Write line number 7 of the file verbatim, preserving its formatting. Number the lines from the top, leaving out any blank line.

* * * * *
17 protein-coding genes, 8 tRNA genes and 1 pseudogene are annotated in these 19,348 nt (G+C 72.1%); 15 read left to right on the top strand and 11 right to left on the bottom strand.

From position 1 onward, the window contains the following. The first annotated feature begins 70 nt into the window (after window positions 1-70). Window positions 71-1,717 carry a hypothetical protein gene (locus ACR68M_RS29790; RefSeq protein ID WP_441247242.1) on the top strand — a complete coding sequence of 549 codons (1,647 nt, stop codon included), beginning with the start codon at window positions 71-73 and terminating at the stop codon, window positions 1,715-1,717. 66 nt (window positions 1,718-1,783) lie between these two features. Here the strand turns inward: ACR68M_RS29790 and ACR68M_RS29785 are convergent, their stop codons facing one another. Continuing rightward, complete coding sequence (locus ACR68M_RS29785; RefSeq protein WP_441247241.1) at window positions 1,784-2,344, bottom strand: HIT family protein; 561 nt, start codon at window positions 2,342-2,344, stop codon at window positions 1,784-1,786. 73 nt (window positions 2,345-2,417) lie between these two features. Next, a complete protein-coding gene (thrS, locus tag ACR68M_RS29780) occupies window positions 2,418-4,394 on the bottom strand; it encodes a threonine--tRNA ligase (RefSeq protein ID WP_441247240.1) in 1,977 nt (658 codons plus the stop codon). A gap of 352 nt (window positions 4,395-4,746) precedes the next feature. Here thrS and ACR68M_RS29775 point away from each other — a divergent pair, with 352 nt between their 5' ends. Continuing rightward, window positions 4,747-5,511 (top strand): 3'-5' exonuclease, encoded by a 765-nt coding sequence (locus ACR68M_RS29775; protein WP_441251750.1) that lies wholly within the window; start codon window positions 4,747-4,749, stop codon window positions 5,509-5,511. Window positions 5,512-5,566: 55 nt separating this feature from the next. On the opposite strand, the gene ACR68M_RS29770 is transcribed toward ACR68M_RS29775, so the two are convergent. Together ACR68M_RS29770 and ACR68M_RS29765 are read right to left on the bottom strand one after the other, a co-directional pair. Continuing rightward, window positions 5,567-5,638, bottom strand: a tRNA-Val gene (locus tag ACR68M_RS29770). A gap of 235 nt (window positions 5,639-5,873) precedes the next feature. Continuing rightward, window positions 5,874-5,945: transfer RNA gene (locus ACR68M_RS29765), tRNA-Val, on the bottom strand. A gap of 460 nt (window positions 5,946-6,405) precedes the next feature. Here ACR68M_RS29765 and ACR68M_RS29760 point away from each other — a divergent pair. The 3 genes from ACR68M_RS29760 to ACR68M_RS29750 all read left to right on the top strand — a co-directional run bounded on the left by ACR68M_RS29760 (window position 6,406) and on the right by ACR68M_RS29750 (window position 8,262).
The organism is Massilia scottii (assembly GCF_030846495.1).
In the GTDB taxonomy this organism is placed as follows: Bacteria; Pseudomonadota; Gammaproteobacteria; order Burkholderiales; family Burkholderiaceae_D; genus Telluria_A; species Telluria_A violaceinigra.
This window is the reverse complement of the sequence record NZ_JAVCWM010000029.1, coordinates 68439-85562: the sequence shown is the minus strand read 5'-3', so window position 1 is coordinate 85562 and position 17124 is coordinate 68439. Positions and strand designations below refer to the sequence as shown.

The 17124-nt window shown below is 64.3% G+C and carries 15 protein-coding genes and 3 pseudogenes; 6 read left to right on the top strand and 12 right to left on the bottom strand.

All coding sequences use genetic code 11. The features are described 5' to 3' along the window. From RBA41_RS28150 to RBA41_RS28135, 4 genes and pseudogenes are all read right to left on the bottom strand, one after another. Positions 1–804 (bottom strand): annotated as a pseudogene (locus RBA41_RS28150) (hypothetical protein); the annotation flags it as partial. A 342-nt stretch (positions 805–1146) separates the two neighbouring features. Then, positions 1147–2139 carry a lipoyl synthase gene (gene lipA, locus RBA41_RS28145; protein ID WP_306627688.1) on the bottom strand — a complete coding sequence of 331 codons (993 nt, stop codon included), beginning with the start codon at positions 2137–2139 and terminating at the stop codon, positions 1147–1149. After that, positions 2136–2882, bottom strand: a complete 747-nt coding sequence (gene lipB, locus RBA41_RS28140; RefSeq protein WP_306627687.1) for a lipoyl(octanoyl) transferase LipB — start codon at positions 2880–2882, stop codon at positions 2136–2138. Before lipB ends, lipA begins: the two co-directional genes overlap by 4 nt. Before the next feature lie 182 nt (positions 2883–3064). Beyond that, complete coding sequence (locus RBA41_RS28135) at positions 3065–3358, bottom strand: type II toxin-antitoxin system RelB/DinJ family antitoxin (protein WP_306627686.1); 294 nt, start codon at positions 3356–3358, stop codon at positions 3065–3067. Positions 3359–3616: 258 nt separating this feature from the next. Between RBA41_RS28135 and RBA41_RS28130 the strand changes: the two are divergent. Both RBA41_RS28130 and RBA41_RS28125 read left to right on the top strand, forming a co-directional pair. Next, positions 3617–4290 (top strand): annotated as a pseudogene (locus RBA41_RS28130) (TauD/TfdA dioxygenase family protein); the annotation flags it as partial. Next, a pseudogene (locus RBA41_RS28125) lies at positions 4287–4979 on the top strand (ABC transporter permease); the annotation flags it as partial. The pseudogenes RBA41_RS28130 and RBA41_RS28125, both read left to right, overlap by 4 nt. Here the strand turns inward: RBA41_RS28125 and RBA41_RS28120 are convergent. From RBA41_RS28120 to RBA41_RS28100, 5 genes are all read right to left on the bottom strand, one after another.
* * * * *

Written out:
All coding sequences use genetic code 11. The features are described 5' to 3' along the window. From RBA41_RS28150 to RBA41_RS28135, 4 genes and pseudogenes are all read right to left on the bottom strand, one after another. Positions 1–804 (bottom strand): annotated as a pseudogene (locus RBA41_RS28150) (hypothetical protein); the annotation flags it as partial. A 342-nt stretch (positions 805–1146) separates the two neighbouring features. Then, positions 1147–2139 carry a lipoyl synthase gene (gene lipA, locus RBA41_RS28145; protein ID WP_306627688.1) on the bottom strand — a complete coding sequence of 331 codons (993 nt, stop codon included), beginning with the start codon at positions 2137–2139 and terminating at the stop codon, positions 1147–1149. After that, positions 2136–2882, bottom strand: a complete 747-nt coding sequence (gene lipB, locus RBA41_RS28140; RefSeq protein WP_306627687.1) for a lipoyl(octanoyl) transferase LipB — start codon at positions 2880–2882, stop codon at positions 2136–2138. Before lipB ends, lipA begins: the two co-directional genes overlap by 4 nt. Before the next feature lie 182 nt (positions 2883–3064). Beyond that, complete coding sequence (locus RBA41_RS28135) at positions 3065–3358, bottom strand: type II toxin-antitoxin system RelB/DinJ family antitoxin (protein WP_306627686.1); 294 nt, start codon at positions 3356–3358, stop codon at positions 3065–3067. Positions 3359–3616: 258 nt separating this feature from the next. Between RBA41_RS28135 and RBA41_RS28130 the strand changes: the two are divergent. Both RBA41_RS28130 and RBA41_RS28125 read left to right on the top strand, forming a co-directional pair. Next, positions 3617–4290 (top strand): annotated as a pseudogene (locus RBA41_RS28130) (TauD/TfdA dioxygenase family protein); the annotation flags it as partial. Next, a pseudogene (locus RBA41_RS28125) lies at positions 4287–4979 on the top strand (ABC transporter permease); the annotation flags it as partial. The pseudogenes RBA41_RS28130 and RBA41_RS28125, both read left to right, overlap by 4 nt. Here the strand turns inward: RBA41_RS28125 and RBA41_RS28120 are convergent. From RBA41_RS28120 to RBA41_RS28100, 5 genes are all read right to left on the bottom strand, one after another.